There is no holier city for Jews, Christians and Muslims, i.e., for a dominant portion of the planet, than Jerusalem, whose praises have been sung of old. Jesus rose from the dead there, the Prophet Muhammad ascended into heaven for a time, and Jews can pray at the Wailing Wall – places where the Lord dwells.
At its birth 70 years ago, the state of Israel believed that Jerusalem was destined to be its capital. What else could it be, when for centuries, Jews, especially after Passover, have said goodbye to each other with the words, “Next year in Jerusalem!”
The Old City, including the Wailing Wall, was not in Israel’s control at that time. The Israelis only gained control over it in the 1967 Six Day War. On several occasions over the subsequent 50 years, Israel has expressed great willingness to make concessions in exchange for peace, but on this matter have permitted no debate. Jerusalem is our eternal and indivisible capital, period, it says.
That’s precisely why no agreement on Jerusalem has been reached thus far between Israelis and Palestinians, not to mention surrounding Arab lands; countries that recognize the Jewish state hesitate to recognize Jerusalem as its capital city. Thus, a status quo has emerged, which on the practical level, really has only one result. Foreign embassies, including the Czech Embassy, are seated in Tel Aviv. The diplomatic creed goes: When a peace accord is reached and Arab states recognize Israel, including Jerusalem as its capital, we’ll immediately move the embassy there. In short, we won’t jump the gun on anything.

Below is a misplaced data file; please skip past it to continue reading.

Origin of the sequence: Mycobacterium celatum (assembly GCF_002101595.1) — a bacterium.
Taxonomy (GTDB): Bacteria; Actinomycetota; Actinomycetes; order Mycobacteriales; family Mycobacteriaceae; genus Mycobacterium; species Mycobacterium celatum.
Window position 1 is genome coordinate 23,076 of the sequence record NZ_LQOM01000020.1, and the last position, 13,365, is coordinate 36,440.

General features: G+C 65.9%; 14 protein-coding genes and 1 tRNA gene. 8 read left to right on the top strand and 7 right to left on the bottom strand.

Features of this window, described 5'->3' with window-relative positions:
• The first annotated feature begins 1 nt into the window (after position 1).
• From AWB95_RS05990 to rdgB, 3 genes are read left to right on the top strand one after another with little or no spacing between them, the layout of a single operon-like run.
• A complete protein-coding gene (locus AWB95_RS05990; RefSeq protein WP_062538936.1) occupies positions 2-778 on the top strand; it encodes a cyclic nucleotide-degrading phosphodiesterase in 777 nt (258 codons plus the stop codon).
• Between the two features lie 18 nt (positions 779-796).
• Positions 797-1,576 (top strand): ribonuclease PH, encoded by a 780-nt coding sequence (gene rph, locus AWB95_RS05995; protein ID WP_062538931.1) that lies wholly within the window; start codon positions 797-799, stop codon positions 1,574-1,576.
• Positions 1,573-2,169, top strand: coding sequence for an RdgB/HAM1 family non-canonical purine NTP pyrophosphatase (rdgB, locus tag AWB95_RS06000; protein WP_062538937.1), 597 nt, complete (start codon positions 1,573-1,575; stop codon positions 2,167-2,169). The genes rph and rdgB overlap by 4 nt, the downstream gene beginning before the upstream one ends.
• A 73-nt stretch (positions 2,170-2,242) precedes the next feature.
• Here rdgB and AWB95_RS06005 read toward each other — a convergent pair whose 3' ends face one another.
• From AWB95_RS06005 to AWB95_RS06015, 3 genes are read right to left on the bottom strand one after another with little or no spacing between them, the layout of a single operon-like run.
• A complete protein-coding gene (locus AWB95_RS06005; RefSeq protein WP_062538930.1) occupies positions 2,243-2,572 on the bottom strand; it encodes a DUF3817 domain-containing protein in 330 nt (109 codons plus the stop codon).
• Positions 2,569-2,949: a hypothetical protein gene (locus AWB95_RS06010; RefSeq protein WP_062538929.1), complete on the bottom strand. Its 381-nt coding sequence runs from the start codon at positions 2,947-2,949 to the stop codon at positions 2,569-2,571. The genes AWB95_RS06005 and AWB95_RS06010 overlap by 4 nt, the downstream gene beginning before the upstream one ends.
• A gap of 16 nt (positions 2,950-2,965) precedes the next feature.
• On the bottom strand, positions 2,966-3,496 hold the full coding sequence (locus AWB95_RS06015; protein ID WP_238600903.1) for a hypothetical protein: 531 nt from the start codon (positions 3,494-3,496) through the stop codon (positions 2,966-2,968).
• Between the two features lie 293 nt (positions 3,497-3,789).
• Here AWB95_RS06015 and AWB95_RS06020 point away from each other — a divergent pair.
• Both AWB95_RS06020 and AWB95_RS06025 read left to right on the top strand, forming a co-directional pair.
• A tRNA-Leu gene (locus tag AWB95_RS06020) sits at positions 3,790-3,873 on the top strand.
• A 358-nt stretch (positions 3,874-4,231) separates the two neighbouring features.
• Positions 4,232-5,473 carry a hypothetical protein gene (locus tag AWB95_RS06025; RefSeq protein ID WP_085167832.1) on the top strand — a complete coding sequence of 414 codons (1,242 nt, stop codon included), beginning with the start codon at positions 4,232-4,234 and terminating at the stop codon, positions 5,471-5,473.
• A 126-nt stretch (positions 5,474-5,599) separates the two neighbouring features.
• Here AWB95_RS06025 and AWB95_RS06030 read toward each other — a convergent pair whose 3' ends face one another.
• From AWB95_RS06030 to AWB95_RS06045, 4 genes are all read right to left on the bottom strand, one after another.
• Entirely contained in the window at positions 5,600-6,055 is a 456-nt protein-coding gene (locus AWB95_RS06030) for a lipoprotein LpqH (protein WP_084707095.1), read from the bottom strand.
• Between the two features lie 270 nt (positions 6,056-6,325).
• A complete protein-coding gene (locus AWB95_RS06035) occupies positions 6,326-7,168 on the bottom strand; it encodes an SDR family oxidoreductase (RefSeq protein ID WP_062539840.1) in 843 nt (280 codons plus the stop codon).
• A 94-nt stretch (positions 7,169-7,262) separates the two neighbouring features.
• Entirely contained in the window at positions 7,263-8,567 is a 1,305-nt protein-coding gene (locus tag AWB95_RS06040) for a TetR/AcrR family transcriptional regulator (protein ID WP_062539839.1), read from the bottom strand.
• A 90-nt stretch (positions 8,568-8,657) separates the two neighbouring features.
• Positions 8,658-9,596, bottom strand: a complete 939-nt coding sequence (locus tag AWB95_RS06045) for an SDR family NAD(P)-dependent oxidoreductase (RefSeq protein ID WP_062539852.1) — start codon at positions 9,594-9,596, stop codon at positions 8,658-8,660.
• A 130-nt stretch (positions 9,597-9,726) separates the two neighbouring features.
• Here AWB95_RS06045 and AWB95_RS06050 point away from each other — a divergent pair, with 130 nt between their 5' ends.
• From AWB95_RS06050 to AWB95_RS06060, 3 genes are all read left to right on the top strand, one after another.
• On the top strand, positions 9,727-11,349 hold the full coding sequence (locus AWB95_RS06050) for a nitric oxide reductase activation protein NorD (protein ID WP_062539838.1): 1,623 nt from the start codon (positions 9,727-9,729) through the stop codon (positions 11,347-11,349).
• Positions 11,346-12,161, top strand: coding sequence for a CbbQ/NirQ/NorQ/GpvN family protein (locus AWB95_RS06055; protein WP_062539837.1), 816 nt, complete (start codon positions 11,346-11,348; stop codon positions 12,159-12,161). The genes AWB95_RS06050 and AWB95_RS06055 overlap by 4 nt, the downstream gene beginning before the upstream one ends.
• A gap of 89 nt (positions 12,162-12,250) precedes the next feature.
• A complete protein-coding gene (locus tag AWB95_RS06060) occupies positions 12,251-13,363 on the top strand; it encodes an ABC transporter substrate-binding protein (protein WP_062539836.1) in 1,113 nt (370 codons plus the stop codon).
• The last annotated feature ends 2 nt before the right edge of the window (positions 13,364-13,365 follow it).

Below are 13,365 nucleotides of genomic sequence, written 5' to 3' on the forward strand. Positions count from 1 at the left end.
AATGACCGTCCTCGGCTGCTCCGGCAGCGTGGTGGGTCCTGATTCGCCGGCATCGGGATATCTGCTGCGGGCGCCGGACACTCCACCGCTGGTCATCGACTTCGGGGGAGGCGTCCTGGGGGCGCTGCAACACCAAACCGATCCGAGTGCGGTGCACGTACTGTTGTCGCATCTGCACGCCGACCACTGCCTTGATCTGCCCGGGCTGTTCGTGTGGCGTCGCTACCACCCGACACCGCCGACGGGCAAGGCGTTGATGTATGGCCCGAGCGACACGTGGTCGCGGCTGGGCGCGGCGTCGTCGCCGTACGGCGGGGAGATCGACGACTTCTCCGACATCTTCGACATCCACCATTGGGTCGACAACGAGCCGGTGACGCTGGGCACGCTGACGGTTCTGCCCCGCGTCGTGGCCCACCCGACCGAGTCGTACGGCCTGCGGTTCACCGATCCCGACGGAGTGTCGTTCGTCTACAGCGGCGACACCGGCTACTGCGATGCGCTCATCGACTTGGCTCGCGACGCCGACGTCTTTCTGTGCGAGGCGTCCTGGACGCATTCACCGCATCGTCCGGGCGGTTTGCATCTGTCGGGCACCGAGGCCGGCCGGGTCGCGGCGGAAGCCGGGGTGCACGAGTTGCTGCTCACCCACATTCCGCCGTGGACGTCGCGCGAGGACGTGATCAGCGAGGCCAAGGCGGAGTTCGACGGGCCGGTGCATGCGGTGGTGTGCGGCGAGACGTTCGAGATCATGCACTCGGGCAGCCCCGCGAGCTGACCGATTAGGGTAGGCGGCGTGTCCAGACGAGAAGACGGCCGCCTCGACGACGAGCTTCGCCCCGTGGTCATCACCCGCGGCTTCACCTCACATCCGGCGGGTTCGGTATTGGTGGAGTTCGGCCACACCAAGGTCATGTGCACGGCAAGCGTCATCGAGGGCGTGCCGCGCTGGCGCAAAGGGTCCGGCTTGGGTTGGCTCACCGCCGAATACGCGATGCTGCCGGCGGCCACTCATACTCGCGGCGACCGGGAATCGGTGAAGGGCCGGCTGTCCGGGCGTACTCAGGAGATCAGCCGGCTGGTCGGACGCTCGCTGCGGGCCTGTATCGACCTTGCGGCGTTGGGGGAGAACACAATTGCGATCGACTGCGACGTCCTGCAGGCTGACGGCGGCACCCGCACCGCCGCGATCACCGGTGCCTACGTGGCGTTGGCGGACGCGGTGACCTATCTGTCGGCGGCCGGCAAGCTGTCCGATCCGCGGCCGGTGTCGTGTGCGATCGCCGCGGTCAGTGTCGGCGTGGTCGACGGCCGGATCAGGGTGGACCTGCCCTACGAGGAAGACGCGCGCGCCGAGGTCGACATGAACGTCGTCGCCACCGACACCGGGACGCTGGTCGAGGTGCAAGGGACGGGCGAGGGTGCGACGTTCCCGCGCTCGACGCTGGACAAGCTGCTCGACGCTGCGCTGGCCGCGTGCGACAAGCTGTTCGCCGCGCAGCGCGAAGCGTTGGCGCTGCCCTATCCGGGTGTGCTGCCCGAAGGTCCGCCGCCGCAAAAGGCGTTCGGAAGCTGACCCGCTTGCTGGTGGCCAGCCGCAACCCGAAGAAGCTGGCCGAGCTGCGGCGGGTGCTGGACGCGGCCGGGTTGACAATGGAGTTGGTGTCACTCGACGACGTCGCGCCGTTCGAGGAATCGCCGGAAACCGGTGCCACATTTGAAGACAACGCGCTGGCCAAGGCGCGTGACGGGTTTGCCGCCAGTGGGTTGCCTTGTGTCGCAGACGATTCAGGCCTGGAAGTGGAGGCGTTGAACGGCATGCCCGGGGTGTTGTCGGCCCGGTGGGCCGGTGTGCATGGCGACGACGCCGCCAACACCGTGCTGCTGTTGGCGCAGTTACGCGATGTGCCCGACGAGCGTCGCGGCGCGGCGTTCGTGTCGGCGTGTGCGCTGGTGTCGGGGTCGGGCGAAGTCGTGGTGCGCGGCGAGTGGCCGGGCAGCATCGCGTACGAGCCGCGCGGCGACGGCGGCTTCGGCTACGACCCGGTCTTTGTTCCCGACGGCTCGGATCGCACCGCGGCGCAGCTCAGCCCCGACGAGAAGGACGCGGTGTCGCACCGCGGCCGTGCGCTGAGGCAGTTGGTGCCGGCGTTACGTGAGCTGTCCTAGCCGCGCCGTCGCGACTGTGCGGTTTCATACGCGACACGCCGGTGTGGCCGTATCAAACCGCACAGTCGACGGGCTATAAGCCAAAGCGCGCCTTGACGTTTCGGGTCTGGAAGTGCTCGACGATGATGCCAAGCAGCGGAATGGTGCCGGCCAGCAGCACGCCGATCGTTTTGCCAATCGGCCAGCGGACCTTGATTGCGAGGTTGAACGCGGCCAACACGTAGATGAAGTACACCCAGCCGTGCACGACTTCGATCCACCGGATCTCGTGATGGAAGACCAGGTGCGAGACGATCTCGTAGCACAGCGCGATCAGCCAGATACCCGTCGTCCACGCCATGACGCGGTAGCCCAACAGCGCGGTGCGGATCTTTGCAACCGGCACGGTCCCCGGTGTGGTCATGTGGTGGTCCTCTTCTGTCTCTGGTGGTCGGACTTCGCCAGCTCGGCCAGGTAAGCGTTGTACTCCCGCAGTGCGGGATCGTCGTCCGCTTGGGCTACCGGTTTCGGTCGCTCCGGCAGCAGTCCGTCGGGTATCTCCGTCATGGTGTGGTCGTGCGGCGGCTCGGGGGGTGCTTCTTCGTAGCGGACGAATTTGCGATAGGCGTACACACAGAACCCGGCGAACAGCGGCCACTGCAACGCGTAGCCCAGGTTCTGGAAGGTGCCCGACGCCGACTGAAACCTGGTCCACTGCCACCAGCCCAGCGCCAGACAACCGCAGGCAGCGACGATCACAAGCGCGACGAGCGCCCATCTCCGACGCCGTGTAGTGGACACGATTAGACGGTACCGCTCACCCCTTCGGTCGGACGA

It’s a matter of context, which we must stare in the face when the news arrives from the U.S. that President Donald Trump is about to extend the operation of the U.S. Embassy in Tel Aviv for another half-year, but, look out. At the same time, he’s getting ready to announce that he recognizes Jerusalem as the capital of Israel. Of course, he promised to do so during his presidential campaign to the marked enthusiasm of American fundamentalist Christians, as well as that of many Jews, obviously. But one just has to ask: If Trump is really thinking seriously about closer relations with Saudi Arabia with the aim of stopping or at least balancing the growing influence of Iran and Russia in the Near East, then why does he need to do this?
Much will depend on how Trump formulates his announcement; that is, if and how he takes into consideration Palestinian and Arab demands. These, let’s admit, are also legitimate, no matter how apparent it is that the Old City wouldn’t be nearly as accessible and respectful to monuments under their control as the Israelis have been able to ensure. But even if he pulls off a diplomatic masterstroke, a strange aftertaste will remain: Is this really the most prudent approach, to take a gnarly and complex situation by the scruff of the neck?
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